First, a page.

Being clothed in Christ means we are filled with and now live by the Holy Spirit’s power and promptings instead of by our own desires. We have new “selves” identified by purity and integrity, as Paul explains in Ephesians 4:20-24: “You, however, did not come to know Christ that way. Surely you heard of him and were taught in him in accordance with the truth that is in Jesus. You were taught, with regard to your former way of life, to put off your old self, which is being corrupted by its deceitful desires; to be made new in the attitude of your minds; and to put on the new self, created to be like God in true righteousness and holiness.”
Further, in Colossians 3:9-14 Paul emphasizes that these new selves we have in Jesus are characterized by “being renewed in knowledge in the image of [our] Creator”. Again he stresses that we’re no longer limited or identified by our ethnicity or status but by Christ who “is all, and is in all”. Because we are in Christ, we are to “clothe [ourselves] with compassion, kindness, humility, gentleness and patience. Bear with each other and forgive whatever grievances you may have against one another. Forgive as the Lord forgave you. 14 And over all these virtues put on love, which binds them all together in perfect unity.”
Living by the Spirit means that we are hidden in Christ, completely covered y Him, and God sees us through the lens of Jesus. We are clothed, in this way, with
Christ; when God looks at us, He sees Jesus’ righteousness on us, and we are empowered to live by His power instead of by our sinful natures because He has imputed His righteous perfection to us.
God is asking you to walk in the light, putting aside the deeds of darkness and living in the love that owes nothing to anyone except the continuing debt of love. The only way to live in love is to surrender the needy, wounded parts of yourself to the Lord Jesus so He can fill you full of Himself and His love so you don’t manipulate or “bleed dry” those in your life.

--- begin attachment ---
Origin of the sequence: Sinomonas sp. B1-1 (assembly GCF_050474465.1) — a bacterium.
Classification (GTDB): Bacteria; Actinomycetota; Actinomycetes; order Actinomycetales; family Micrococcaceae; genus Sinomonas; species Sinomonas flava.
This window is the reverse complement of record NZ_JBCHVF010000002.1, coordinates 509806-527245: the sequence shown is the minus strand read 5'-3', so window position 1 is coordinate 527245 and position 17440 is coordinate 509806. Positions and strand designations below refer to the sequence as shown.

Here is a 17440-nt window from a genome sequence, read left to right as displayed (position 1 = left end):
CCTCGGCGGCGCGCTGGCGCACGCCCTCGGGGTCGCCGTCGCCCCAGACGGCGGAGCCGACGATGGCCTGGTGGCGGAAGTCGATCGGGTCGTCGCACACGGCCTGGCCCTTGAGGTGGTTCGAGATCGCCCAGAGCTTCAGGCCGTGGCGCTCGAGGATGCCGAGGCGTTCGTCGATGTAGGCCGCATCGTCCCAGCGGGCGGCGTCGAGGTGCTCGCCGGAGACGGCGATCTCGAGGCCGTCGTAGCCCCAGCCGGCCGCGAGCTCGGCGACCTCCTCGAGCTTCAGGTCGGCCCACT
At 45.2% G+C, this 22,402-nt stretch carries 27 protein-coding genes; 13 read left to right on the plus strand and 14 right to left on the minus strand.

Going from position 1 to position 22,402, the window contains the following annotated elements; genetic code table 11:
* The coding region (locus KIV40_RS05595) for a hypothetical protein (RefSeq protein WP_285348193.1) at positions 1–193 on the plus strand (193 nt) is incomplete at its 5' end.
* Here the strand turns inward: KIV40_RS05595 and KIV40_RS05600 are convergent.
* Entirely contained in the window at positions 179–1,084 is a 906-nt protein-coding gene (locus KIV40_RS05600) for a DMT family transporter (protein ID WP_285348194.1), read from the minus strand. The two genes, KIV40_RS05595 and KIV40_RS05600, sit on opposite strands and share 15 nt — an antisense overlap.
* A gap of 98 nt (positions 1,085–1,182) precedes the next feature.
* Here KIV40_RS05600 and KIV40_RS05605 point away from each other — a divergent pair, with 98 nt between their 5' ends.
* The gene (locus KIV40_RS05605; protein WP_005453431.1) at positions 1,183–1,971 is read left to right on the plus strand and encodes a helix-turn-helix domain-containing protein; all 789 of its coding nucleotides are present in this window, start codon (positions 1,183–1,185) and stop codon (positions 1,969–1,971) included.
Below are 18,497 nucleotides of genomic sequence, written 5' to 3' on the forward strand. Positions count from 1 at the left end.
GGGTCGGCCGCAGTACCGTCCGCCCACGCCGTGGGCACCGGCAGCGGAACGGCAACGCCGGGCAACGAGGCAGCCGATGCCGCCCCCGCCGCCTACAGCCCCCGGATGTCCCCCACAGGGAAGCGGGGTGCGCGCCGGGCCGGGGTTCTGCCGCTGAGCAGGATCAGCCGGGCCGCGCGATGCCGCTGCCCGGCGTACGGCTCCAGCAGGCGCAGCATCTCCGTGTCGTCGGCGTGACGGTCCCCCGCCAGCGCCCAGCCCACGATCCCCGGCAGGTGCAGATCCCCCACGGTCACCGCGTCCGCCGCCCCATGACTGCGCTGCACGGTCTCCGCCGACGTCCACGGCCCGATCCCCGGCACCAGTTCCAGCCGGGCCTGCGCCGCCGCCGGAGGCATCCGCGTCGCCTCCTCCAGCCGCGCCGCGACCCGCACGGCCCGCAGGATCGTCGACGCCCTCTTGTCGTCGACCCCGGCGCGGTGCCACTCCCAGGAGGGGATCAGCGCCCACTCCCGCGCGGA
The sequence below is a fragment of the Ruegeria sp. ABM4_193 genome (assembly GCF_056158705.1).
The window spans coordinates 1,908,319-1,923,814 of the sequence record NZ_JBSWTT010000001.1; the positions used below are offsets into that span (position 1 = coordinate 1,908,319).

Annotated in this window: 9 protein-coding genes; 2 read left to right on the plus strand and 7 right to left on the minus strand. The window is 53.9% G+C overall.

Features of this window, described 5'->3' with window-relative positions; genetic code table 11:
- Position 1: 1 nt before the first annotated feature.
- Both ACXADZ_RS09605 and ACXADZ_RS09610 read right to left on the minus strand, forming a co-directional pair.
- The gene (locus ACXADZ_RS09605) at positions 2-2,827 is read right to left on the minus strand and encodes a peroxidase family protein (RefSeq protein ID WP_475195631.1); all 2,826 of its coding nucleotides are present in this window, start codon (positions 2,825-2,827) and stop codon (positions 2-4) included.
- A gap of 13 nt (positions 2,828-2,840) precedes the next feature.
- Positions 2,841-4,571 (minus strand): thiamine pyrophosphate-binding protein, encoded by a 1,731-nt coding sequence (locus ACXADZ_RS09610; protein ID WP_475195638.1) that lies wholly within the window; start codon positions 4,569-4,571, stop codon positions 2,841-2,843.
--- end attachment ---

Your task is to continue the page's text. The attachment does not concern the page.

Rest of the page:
Ask God to reveal to you the things hidden deep in your heart that continue to hold you in insecurity or shame or even anger. Often a person’s defensive responses have more bases in knee-jerk reactions to past wounds than to the actual events a person experiences in the present. God knows what you need to remember and know; He knows what you need to remember or admit and what you need to give up to Him.
Ask God to give you the courage to know the truth and to release to Him the nearly forgotten transgressions that marked you. When you can allow the Lord Jesus to enter your memories and to heal your heart from the wounds you’ve carried deep in your heart, you will find a great release from anxiety and fear and shame.
The only way to put off sin and love with a love that does no harm is to allow Jesus to heal your own heart. As you are able to surrender the empty places in your heart formed by past neglect or abuse or carelessness, you will find that where once you held fear or a reactive anger or a self-protective defensiveness, there is now a growing calmness, a deep peace that releases the debt owed you by those who mistreated you. Giving to God your right to “get even” opens your heart to His protection and love, and you will begin to feel confident and grateful for God’s gifts to you. You will be able to love with a love that covers sin, knowing the Lord Jesus is faithful to be both just and merciful.